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  • C-130 crash An Khe 1967 -- Ginger Pruss, Tue, August 24 2004, 20:46:20 (69.39.70.162)
    Vincent J. Bowen is my friend. I am helping him compile complete info for his PTSD claim. He was at An Khe Base Camp Nov66-Aug67. His Unit 1stCav BBatt 2nd/20th was in the field, but he was working construction at Base Camp. Have obtained "histories" of his Unit, but they do not contain info about Base Camp. Can anyone help with a date (or source of data) about a C-130 that crashed on take-off and landed in an ammo bunker. The plane was destroyed. 100+ Vietnamese civilian passengers were safely evacuated. The ammo exploded for hours. There is an old post on this site re: this, but it is also a request for info. So at least one other person remembers it!!!!

    Any info would be greatly appreciated. Thank you. Ginger

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  • Fall of Saigon 1975 -- Michael Herrera, Sat, November 27 2004, 12:11:25 (66.236.61.68)
    I was stationed at Brooke Army Medical Center at Fort Sam Houston, Texas where I worked in ICU/CCU. I was coming off the grave yard shift and turned on the TV before going to bed and saw the last helicopter lift of the American Embassy building. I felt completely overwhelmed and took two alka-seltzer and went to bed. What I want to know is how did other Vietnam veterans react to the fall of Saigon?

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  • Info needed from Vietnam Vets -- Veronica, Wed, November 17 2004, 17:30:53 (206.74.89.177)
    Thank you and God bless you all ... and thank all of you who responded to my post sharing your experiences with me. Again, I know it is painful, but if you are willing to share with me, for my compilation, would any of you share how you were treated once you arrived back to the States? I know it all won't be pretty but it is part of this history.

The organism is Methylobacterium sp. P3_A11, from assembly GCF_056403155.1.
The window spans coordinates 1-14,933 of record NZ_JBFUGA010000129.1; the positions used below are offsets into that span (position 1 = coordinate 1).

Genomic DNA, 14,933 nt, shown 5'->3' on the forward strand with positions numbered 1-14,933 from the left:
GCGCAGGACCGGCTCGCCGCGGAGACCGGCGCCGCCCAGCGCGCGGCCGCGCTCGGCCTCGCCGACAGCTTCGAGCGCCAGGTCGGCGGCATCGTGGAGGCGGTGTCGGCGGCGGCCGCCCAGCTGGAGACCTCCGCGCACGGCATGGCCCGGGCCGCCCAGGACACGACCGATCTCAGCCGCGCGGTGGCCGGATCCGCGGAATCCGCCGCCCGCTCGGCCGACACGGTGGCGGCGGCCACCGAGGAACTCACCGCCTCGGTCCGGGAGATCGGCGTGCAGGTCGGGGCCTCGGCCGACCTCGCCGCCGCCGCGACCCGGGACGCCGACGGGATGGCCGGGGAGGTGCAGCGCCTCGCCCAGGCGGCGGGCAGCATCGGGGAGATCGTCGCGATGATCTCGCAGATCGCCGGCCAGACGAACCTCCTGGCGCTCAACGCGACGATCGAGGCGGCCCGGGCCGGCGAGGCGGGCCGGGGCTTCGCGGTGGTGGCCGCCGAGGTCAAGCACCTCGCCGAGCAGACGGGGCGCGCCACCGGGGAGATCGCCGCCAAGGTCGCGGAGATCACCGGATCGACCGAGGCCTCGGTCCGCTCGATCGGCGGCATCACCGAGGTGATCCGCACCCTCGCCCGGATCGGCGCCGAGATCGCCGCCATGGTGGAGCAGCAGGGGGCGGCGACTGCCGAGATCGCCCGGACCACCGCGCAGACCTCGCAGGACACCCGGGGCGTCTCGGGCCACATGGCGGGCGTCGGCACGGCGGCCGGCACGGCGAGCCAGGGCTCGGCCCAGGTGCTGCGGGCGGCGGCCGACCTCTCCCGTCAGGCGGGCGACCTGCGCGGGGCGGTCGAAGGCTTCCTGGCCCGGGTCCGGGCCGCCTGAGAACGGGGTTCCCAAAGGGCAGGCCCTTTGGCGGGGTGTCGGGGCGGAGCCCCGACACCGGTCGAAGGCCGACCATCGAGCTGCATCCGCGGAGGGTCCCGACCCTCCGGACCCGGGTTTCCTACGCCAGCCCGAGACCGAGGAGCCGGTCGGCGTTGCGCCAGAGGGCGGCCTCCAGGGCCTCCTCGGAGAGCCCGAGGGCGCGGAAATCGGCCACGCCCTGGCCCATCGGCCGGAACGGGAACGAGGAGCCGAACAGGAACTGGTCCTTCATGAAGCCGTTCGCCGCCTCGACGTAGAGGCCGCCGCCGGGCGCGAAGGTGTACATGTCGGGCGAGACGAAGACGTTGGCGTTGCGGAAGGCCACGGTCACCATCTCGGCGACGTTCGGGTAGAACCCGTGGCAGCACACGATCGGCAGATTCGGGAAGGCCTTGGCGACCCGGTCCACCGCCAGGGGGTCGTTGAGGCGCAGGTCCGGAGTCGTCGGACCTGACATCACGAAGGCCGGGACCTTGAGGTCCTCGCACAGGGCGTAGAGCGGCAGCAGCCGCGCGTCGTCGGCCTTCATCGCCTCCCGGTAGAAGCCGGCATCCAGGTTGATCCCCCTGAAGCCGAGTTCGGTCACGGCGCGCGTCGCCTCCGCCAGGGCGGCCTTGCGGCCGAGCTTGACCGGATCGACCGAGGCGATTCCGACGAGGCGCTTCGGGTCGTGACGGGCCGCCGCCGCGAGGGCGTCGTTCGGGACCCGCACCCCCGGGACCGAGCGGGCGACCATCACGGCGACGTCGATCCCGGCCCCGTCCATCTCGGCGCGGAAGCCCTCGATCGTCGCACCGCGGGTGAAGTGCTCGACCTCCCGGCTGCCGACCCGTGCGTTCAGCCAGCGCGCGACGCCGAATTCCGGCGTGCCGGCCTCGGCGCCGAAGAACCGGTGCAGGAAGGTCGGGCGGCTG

For all of you who haven't heard it, well - it's 30+ late but, Welcome Home.

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  • Who was that Gi? Who came through the maingate at Ubon, Thailand in his bitthday suit. -- Robert Williams, Thu, November 25 2004, 4:57:43 (140.186.149.178)
    It was a cold midnight shift on the Main Gate at Ubon, Thailand when the thai guard named (Prayoon)and a Thai Air Force troop name unknown were working the gate with me.The baht bus stopped running at around 0100hrs and any Gi's that straggled in to the base most of them pie eyed would come all spralled out in samlaws or taxies.Well at just about 0130 hrs a samlaw driver delivers a person to the gate pretty drunk and no cloths except his underwhear. needless to say it was pretty funny. I asked him for his base Id card and he kept reaching for his pockets looking for his walet.We knew he was an American but we figured we would have a little fun with him. He had let us know that he was a Security Police man and he was assigned to the 8th SPS SQ. SECURITY SECTION So we let him dirrect a little traffic in his missing uniform for about thirty minutes. We then called a Law Enforcement vehicle to transport him to his quarters. Still to this day I have no idea who this crack troop was but he kept us laughing and awake for a while.So if any one of you old security troops can remember directing trafic and feeling a breese at the main gate I am the LE troop that gave you some OJT on gate duty. Oh by the way I think the statue of limitations have ran out. I would like to apoligise to you for letting you embarrasing yourself so HA! I would like to find out who you are so sound off. 8thspsubon@surfglobal.net.

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  • 1970 Danang-MAG-11 Hooch Area Rocket Attack -- Dave Stevens, Sat, October 23 2004, 7:16:23 (207.5.128.123)
    I am desperately seeking information on a rocket attack that hit the MAG-11 enlisted hooch area at Danang Air Base in 1970. I served with H&MS-11 from Dec 1969-Dec 1970. I'm not sure if the rocket hit a hooch from H&MS-11, VMA 224, VMA 225 or one of the other squadrons attached to Marine Air Group 11. At least one Marine died and several were wounded. Anything you could do to help prove the rocket attack took place: a date; names; photo or other records would be greatly appreciated.